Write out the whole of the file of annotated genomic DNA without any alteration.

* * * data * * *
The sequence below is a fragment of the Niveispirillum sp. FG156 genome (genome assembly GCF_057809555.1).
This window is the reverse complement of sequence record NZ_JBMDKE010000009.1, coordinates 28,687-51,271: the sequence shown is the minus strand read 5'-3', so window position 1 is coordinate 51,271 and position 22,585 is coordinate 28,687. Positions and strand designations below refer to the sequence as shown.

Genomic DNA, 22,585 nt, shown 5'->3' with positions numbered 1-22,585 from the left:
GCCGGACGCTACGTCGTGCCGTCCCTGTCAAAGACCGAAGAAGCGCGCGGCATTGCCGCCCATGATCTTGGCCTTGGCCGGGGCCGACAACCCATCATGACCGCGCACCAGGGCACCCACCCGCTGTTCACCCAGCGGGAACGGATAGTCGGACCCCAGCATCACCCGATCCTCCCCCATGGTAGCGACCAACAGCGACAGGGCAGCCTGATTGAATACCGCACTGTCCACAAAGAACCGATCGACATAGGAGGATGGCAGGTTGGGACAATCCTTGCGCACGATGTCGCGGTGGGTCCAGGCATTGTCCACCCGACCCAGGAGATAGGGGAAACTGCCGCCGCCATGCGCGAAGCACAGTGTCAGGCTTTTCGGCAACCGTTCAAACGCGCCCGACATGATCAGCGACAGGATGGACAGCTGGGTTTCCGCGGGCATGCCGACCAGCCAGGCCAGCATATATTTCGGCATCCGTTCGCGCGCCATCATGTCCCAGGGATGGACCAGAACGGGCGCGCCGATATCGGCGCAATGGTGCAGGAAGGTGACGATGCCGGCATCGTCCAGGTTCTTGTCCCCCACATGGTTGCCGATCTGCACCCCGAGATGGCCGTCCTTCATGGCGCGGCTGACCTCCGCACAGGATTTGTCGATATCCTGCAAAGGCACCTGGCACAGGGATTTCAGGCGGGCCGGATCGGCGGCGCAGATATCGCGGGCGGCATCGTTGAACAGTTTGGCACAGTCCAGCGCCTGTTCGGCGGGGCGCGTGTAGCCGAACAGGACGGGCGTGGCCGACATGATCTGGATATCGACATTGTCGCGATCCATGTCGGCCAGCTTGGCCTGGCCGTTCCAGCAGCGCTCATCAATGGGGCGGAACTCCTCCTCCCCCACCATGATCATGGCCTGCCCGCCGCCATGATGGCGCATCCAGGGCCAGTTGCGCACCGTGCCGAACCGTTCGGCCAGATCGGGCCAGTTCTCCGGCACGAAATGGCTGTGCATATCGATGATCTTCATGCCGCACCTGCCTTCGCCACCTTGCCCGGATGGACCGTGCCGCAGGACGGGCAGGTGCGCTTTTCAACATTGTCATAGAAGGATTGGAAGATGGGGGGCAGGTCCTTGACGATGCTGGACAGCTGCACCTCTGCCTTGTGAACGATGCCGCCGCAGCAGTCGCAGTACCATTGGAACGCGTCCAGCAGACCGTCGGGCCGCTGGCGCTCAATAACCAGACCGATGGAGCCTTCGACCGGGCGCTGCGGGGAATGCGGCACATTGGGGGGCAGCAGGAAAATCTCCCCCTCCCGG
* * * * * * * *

The sequence below is a fragment of the Niveispirillum sp. FG156 genome (genome assembly GCF_057809555.1).
This window is the reverse complement of sequence record NZ_JBMDKE010000009.1, coordinates 28,687-51,271: the sequence shown is the minus strand read 5'-3', so window position 1 is coordinate 51,271 and position 22,585 is coordinate 28,687. Positions and strand designations below refer to the sequence as shown.

Genomic DNA, 22,585 nt, shown 5'->3' with positions numbered 1-22,585 from the left:
GCCGGACGCTACGTCGTGCCGTCCCTGTCAAAGACCGAAGAAGCGCGCGGCATTGCCGCCCATGATCTTGGCCTTGGCCGGGGCCGACAACCCATCATGACCGCGCACCAGGGCACCCACCCGCTGTTCACCCAGCGGGAACGGATAGTCGGACCCCAGCATCACCCGATCCTCCCCCATGGTAGCGACCAACAGCGACAGGGCAGCCTGATTGAATACCGCACTGTCCACAAAGAACCGATCGACATAGGAGGATGGCAGGTTGGGACAATCCTTGCGCACGATGTCGCGGTGGGTCCAGGCATTGTCCACCCGACCCAGGAGATAGGGGAAACTGCCGCCGCCATGCGCGAAGCACAGTGTCAGGCTTTTCGGCAACCGTTCAAACGCGCCCGACATGATCAGCGACAGGATGGACAGCTGGGTTTCCGCGGGCATGCCGACCAGCCAGGCCAGCATATATTTCGGCATCCGTTCGCGCGCCATCATGTCCCAGGGATGGACCAGAACGGGCGCGCCGATATCGGCGCAATGGTGCAGGAAGGTGACGATGCCGGCATCGTCCAGGTTCTTGTCCCCCACATGGTTGCCGATCTGCACCCCGAGATGGCCGTCCTTCATGGCGCGGCTGACCTCCGCACAGGATTTGTCGATATCCTGCAAAGGCACCTGGCACAGGGATTTCAGGCGGGCCGGATCGGCGGCGCAGATATCGCGGGCGGCATCGTTGAACAGTTTGGCACAGTCCAGCGCCTGTTCGGCGGGGCGCGTGTAGCCGAACAGGACGGGCGTGGCCGACATGATCTGGATATCGACATTGTCGCGATCCATGTCGGCCAGCTTGGCCTGGCCGTTCCAGCAGCGCTCATCAATGGGGCGGAACTCCTCCTCCCCCACCATGATCATGGCCTGCCCGCCGCCATGATGGCGCATCCAGGGCCAGTTGCGCACCGTGCCGAACCGTTCGGCCAGATCGGGCCAGTTCTCCGGCACGAAATGGCTGTGCATATCGATGATCTTCATGCCGCACCTGCCTTCGCCACCTTGCCCGGATGGACCGTGCCGCAGGACGGGCAGGTGCGCTTTTCAACATTGTCATAGAAGGATTGGAAGATGGGGGGCAGGTCCTTGACGATGCTGGACAGCTGCACCTCTGCCTTGTGAACGATGCCGCCGCAGCAGTCGCAGTACCATTGGAACGCGTCCAGCAGACCGTCGGGCCGCTGGCGCTCAATAACCAGACCGATGGAGCCTTCGACCGGGCGCTGCGGGGAATGCGGCACATTGGGGGGCAGCAGGAAAATCTCCCCCTCCCGG